Demedicalize Architecture

Authors

  • Giovanna Borasi
  • Mirko Zardini

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DOI:

https://doi.org/10.52200/62.A.DKWAK6OT

Keywords:

Modern Movement, Modern architecture, Modern housing

Abstract

Niccolò Machiavelli (1469–1527) long ago observed, “In the order of things it is found that one never seeks to avoid one inconvenience without running into another; but prudence consists in knowing how to recognize the qualities of inconveniences, and in picking the less bad as good.” Given these complex conditions of engagement, it is critical that the relationship between architecture and health be revised. While perhaps partly responsible, architecture is not always capable of providing positive solutions for the environment or the “sick” body. Instead, a confused and anxious contemporary architecture struggles to produce new manifestations that avoid exalting the spectacle of capital of the last twenty years. While architecture is looking once again into the ambiguous political, cultural, moral, and, above all, social ideas of health and medicalization for both justification and a new mandate, it should seek to challenge – rather than pacify – the newly emerging neo-liberal agenda and question a medicalized vision and approach toward health issues.

How to Cite

Borasi, G., & Zardini, M. (2021). Demedicalize Architecture. Docomomo Journal, (62), 76–83. https://doi.org/10.52200/62.A.DKWAK6OT

Published

2021-08-31

Issue

Section

Essays

Author Biographies

Giovanna Borasi

(Italy, 1971) Architect, editor, and curator, Giovanna Borasi, has been the director the Canadian Centre for Architecture (CCA) as of January 2020 and its Chief Curator (2014-2019) and Curator, Contemporary Architecture (2005-2010). Borasi studied architecture at the Politecnico di Milano and her work explores the impact of contemporary environmental, political, and social issues on urbanism and the built environment. Among her publications and exhibitions are Imperfect Health: The Medicalization of Architecture (2011); The Other Architect (2015), and her latest curatorial project is a three-part documentary film series that considers changing definitions of home and homelessness.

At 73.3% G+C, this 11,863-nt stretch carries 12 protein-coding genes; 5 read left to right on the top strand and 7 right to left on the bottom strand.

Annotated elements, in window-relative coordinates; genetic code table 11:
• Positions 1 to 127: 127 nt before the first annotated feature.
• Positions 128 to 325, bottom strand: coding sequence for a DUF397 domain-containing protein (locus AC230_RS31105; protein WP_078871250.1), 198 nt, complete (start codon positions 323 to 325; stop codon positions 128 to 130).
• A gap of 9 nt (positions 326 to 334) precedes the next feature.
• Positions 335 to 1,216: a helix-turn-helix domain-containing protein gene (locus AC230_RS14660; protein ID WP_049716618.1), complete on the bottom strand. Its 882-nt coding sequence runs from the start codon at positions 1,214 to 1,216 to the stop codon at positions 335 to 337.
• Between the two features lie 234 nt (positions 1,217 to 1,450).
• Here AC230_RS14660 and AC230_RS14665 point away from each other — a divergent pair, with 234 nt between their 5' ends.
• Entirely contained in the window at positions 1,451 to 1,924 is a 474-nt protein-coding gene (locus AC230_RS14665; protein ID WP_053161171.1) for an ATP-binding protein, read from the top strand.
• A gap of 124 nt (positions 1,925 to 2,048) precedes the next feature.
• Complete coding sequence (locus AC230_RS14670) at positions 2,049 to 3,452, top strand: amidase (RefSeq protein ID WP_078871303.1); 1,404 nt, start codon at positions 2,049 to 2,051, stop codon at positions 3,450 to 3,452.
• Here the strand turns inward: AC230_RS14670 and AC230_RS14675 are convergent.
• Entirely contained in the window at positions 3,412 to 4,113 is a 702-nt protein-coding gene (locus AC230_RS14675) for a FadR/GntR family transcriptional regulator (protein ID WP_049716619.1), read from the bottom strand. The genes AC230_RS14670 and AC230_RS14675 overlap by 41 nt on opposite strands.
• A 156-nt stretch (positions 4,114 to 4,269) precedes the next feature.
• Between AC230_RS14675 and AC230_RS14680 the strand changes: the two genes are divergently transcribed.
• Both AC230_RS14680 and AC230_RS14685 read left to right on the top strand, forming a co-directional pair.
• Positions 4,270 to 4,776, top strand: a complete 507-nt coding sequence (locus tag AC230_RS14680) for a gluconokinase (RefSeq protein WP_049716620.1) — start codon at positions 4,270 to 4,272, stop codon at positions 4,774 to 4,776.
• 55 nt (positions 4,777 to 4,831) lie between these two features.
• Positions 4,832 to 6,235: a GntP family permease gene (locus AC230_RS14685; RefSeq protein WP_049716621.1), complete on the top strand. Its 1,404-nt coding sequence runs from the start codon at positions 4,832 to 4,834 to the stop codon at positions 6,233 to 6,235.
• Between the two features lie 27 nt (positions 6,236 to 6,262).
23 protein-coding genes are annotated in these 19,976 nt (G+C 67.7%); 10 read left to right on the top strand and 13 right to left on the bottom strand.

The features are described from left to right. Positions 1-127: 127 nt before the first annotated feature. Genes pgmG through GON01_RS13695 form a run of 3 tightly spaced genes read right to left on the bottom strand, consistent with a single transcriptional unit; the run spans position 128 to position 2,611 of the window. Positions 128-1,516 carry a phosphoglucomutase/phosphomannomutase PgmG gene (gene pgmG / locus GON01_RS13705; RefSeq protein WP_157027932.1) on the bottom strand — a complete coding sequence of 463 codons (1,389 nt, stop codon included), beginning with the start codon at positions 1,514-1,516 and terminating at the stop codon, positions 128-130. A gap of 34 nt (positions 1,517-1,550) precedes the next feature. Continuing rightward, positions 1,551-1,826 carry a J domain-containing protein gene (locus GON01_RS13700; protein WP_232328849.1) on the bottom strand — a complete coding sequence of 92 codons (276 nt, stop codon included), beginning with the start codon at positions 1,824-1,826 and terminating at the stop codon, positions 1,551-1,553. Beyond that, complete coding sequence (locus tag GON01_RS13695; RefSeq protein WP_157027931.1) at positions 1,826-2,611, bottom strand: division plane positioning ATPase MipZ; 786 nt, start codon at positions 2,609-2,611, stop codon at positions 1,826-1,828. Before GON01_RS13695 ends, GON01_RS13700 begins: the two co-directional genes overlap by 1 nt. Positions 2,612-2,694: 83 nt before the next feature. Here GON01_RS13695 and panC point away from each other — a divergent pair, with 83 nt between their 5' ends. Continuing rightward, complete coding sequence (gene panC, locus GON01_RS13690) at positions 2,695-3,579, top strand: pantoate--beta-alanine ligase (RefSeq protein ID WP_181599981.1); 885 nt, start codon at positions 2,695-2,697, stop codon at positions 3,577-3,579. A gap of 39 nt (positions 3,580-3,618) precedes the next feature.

Mirko Zardini

(Italy, 1955) Architect, author and curator, Mirko Zardini, was the Director of the Canadian Centre for Architecture (CCA) from 2005-2019. Zardini studied at Istituto Universitario di Architettura di Venezia and his research engages with contemporary architecture by questioning and re-examining assumptions on which architects operate today. Among his publications and exhibitions are Asfalto: Il carattere della città (2003); Imperfect Health: The Medicalization of Architecture (2011); and It’s All Happening So Fast: A Counter- History of the Modern Canadian Environment (2016); and a forthcoming anthology of his collected writings.

References

CAMPBELL, Margaret, “Strange Bedfellows: Modernism and Tuberculosis”, in Imperfect Health, Montreal, Canadian Centre for Architecture, Zurich, Lars Müller Publishers, 2002.

ILLICH, Ivan, Limits to Medicine. Medical Nemsis: The Expropriation, London, Marion Boyars, 1976-2010.

JUVIN, Hervé, The Coming of the Body, London, Verso, 2010.

METZL, Jonathan M.; KIRKLAND, Anna (eds.), Against Health: How Health Became the New Morality, New York and London, NYU Press, 2010.

New York City Department of Design and Construction, Department of Health and Mental Hygiene, Department of Transportation,

Department of City Planning, Active Design Guidelines: Promoting Physical Activity and Health in Design, New York, City of New York, 2010.

NICOLL, Gayle; ZIMRING, Craig, “Effect of Innovative Building Design on Physical Activity”, in Journal of Public Health Policy, No. 30, S111-123, 2009.

PETERSEN, Alan; LUPTON, Deborah, The New Public Health: Health and Self in the Age of Risk, London, Allen & Unwin, 1996.

PORTER, Dorothy, Health, Civilization and the State: A History of Public Health from Ancient to Modern Times, London, Routledge, 1999.